Nicholas Smith is a specialist Employment & Discrimination barrister, and has been Band 1 ranked in both Chambers & Partners and the Legal 500 directories since the late 1990’s.
In 2018 he stood down as Employment & Discrimination team leader having overseen considerable success and growth of his team at Guildhall Chambers (following a team move in 2012).
He has a genuine passion for employment law, since undertaking his first Employment Tribunal in the spring of 1991. Though his practice is predominantly respondent focussed, Nick enjoys acting for the individual particularly where there is a significant imbalance of power and resource.
Given his vast experience he is genuinely a ‘go-to’ advocate for complex or high value cases. Nick can also undertake Direct Access work across the spectrum of cases from a high level and critical review of proposed settlement agreements to conducting complex cases. In most cases Nick will be able to sign off legal adviser certificates within the traditional fee boundaries provided by the employer for such work.
Nick acts for a wide range of clients across the complete spectrum of employment. This is reflected in the body of his work spanning three decades.
He also undertakes High Court litigation in respect of breach of employee’s express and implied obligations, and appellate work in both the Employment Appeal Tribunal and the higher courts.
Nick has been awarded a place in the Best Lawyers in the United Kingdom (2021). Best Lawyers is the oldest and most respected peer review publication in the legal profession. This is a recognition that he is widely regarded by both clients and legal professionals. The list is compiled by conducting exhaustive peer review surveys in which tens of thousands of leading lawyers confidentially evaluate their professional peers.
Nick acts for a wide range of clients from multi-nationals, banks, health boards/trusts and SME’s to representing the individual. He advises and represents his client across the spectrum of employment law including:
He is currently instructed in a number of very high worth / high profile whistleblowing cases in the public sector. Nick’s has developed a reputation as the ‘go to’ advocate for defending claims in the NHS, where contested hearings are often lengthy, complex and of major significance /value. Nick has had significant recent success in a high publicity detriment and dismissal action against the police.
INSOLVENCY RELATED TUPE
Nick has a particular specialisation in TUPE related insolvency matters including automatic unfair dismissal arising from administrations including pre packs, and liabilities arising from collective failure to consult.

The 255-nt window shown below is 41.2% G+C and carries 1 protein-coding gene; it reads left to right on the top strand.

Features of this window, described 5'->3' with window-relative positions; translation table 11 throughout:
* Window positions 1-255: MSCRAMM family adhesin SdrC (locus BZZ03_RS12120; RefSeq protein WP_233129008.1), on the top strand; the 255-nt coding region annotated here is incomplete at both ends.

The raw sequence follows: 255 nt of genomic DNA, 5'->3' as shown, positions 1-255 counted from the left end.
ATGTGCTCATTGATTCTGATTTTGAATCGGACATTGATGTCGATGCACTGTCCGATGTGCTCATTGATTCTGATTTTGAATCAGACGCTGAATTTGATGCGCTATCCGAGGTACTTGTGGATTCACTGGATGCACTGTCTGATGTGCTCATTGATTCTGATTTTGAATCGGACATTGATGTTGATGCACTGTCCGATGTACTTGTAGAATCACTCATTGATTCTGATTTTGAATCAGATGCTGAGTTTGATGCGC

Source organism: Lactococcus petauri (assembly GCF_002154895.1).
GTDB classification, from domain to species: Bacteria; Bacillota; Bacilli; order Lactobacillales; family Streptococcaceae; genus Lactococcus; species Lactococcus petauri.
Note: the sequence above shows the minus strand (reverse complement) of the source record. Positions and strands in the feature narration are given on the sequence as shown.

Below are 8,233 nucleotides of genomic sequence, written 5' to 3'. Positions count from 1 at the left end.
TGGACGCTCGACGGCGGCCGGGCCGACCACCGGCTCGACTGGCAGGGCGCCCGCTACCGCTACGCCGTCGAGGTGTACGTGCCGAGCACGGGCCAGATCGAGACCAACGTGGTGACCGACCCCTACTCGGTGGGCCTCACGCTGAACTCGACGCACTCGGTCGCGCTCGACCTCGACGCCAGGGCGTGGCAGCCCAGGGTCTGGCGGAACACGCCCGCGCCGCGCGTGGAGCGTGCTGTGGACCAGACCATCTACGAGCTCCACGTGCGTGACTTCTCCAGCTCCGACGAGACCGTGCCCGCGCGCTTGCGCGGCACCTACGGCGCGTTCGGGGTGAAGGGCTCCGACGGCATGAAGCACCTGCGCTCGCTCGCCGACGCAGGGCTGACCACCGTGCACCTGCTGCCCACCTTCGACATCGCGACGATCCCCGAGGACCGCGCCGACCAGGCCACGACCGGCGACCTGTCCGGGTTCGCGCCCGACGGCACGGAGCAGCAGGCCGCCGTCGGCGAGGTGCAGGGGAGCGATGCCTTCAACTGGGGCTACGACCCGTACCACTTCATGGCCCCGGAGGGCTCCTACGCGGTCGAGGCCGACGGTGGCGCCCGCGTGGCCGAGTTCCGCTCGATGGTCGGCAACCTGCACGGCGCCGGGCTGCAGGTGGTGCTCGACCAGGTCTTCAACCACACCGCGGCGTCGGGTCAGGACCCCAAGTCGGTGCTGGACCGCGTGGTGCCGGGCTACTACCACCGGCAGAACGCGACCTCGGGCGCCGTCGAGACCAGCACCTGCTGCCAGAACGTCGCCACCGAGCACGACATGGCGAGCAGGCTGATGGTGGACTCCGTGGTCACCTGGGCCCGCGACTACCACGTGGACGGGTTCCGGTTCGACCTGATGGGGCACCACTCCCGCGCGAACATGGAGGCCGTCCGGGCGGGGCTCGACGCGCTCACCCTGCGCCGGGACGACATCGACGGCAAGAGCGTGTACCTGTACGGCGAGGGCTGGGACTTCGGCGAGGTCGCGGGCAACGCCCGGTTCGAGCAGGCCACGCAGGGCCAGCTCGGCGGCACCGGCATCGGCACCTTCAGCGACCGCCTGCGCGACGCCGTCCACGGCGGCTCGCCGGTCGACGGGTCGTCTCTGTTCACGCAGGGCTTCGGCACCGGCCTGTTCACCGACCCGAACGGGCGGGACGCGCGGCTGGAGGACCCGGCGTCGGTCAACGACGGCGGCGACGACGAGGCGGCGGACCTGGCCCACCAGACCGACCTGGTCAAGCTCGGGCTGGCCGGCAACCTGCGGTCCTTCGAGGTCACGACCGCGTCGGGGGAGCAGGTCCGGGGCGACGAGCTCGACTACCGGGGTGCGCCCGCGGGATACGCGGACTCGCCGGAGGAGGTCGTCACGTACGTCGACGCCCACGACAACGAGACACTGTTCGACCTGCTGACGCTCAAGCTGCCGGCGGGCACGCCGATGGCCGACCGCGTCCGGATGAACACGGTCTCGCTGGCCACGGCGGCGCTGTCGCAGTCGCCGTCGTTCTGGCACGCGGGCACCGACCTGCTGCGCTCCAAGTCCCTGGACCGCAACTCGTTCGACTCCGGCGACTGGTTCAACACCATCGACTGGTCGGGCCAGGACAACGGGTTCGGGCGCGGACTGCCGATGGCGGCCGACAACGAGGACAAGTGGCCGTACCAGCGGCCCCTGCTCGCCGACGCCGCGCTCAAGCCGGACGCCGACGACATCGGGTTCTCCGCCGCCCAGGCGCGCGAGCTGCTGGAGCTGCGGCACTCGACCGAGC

He has evolved a particular interest in constructive unfair dismissal and has a number of notable appellate authorities to his name.
CIVIL ACTIONS FOR BREACH OF EXPRESS COVENANT / IMPLIED CONDITIONS AND DATABASE ABUSE
Increasingly employers are prepared to fight to protect their intellectual property and prevent the abuse confidence in the misuse of crucially important data. Nick is heavily involved in representing and advising individuals and more commonly employers with regards to contested injunctive / trial proceedings involving breaches of express covenants; breaches of the duty of confidence; database ‘theft’ and breaches of fiduciary duty in both the County Court and the High Court.
Nick has seen a significant growth in Appellate work both in the EAT and the Court of Appeal from a range of clients across a spectrum of issues who recognise that they need not use London counsel for this work. He has evolved a reputation as the “go to” lawyer for fighting and winning, high profile complex or ‘must win’ cases at first instance or on appeal.
He is very active in the Employment Lawyers Association and is currently engaged in delivering a programme of evening seminars across England and Wales. He has given high level training for ELA delegates for many years. As with all members of the team, Nick is happy to discuss providing bespoke in house training for clients and local law societies and has been interviewed in the media with regard to employment law issues. Nick was guest speaker at the R3 Regional training event in 2012 regarding the employment law implications of administration and failure to consult and he was guest speaker for the ICAEW in October 2013.